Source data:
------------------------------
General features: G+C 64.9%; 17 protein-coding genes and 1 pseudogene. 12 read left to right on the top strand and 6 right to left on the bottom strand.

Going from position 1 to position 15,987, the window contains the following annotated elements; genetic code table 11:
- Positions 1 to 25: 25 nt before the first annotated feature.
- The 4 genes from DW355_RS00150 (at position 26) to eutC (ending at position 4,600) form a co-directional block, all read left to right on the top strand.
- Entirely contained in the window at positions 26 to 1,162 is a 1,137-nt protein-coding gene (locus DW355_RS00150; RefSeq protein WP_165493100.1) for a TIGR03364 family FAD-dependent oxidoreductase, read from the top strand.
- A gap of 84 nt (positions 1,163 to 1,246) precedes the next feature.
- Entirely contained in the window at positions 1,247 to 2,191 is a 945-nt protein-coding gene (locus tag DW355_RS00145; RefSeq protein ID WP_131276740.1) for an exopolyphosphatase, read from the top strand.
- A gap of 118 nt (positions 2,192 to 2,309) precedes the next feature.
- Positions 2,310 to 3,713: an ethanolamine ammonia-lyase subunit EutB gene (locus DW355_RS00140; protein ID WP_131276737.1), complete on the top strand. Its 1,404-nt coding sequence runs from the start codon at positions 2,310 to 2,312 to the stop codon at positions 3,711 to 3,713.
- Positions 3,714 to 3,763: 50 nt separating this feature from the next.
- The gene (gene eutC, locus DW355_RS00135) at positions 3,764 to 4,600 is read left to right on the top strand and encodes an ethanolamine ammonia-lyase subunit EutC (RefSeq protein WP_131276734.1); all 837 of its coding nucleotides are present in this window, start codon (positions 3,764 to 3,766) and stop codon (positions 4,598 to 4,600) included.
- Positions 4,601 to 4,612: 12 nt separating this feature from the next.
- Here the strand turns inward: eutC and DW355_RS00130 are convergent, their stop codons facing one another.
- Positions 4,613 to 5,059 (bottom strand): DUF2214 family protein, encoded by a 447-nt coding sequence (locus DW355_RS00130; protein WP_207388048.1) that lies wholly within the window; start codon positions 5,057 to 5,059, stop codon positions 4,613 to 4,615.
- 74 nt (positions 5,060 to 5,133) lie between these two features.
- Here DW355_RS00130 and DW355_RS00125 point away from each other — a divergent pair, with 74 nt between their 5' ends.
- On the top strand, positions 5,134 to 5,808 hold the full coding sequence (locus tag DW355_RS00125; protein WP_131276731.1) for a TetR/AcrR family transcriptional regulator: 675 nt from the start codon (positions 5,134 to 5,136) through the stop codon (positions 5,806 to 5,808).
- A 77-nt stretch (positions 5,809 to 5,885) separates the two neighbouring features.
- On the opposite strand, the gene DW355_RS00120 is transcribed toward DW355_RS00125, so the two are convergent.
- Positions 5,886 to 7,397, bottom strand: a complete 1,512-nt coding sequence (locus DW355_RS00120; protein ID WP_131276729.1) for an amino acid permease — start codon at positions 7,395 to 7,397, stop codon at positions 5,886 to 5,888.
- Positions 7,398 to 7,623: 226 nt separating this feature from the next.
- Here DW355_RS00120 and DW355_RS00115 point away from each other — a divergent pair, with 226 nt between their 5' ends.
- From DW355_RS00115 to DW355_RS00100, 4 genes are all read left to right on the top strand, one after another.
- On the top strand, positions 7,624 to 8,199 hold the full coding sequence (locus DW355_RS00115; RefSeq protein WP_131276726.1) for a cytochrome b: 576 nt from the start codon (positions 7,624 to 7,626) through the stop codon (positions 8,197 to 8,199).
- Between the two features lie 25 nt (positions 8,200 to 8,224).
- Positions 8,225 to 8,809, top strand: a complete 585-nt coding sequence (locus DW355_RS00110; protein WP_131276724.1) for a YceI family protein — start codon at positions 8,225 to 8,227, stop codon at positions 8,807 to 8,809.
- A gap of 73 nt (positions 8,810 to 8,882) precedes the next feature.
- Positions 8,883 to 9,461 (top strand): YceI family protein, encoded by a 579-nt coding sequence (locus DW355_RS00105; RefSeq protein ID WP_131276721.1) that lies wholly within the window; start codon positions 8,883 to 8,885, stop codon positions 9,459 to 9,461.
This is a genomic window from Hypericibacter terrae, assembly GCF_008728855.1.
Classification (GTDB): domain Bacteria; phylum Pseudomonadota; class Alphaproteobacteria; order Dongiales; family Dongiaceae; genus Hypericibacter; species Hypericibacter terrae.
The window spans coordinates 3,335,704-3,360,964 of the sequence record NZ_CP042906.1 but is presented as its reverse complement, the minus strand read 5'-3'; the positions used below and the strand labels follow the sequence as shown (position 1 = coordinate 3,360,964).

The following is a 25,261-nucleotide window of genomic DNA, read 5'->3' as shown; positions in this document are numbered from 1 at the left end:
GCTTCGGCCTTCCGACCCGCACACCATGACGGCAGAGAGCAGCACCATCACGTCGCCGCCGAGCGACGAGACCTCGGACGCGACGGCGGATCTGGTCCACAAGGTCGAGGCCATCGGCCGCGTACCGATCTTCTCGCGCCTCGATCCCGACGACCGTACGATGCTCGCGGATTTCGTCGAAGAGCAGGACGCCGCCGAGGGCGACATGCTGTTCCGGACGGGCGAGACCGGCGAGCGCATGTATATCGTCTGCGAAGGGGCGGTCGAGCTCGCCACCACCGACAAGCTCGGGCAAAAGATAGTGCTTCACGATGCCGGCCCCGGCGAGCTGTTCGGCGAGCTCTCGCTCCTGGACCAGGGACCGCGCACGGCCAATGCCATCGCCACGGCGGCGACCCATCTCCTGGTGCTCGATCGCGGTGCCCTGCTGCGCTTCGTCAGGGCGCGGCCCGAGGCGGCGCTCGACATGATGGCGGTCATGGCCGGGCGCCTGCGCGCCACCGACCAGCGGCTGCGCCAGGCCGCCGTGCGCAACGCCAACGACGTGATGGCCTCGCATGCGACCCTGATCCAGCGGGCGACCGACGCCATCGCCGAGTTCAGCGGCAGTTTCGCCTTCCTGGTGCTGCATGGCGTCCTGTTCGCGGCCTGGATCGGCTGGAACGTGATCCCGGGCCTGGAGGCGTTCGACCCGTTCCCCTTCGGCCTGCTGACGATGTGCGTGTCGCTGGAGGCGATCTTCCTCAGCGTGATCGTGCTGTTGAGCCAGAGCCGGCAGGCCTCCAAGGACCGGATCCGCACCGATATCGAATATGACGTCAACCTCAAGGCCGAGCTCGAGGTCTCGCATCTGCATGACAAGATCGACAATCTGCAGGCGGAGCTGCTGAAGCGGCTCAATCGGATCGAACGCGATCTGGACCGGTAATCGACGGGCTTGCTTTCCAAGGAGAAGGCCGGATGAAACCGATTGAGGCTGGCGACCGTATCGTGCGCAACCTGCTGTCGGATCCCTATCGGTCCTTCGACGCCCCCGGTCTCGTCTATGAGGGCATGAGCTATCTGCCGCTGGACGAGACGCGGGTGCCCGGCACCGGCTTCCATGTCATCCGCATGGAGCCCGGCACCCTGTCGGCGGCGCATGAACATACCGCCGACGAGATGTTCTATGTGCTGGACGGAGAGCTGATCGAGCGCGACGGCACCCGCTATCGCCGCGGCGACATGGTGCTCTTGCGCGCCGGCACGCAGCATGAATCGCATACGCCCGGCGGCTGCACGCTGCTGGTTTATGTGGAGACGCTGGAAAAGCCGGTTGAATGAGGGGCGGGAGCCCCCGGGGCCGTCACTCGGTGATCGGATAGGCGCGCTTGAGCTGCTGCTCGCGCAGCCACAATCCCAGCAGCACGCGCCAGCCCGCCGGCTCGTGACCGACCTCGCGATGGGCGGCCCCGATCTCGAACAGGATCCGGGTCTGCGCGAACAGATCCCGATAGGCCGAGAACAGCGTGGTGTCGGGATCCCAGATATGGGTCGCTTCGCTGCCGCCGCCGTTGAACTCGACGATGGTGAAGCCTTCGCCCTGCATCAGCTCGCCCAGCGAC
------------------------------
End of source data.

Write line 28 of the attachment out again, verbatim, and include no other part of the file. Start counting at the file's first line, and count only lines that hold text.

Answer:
- Positions 8,883 to 9,461 (top strand): YceI family protein, encoded by a 579-nt coding sequence (locus DW355_RS00105; RefSeq protein ID WP_131276721.1) that lies wholly within the window; start codon positions 8,883 to 8,885, stop codon positions 9,459 to 9,461.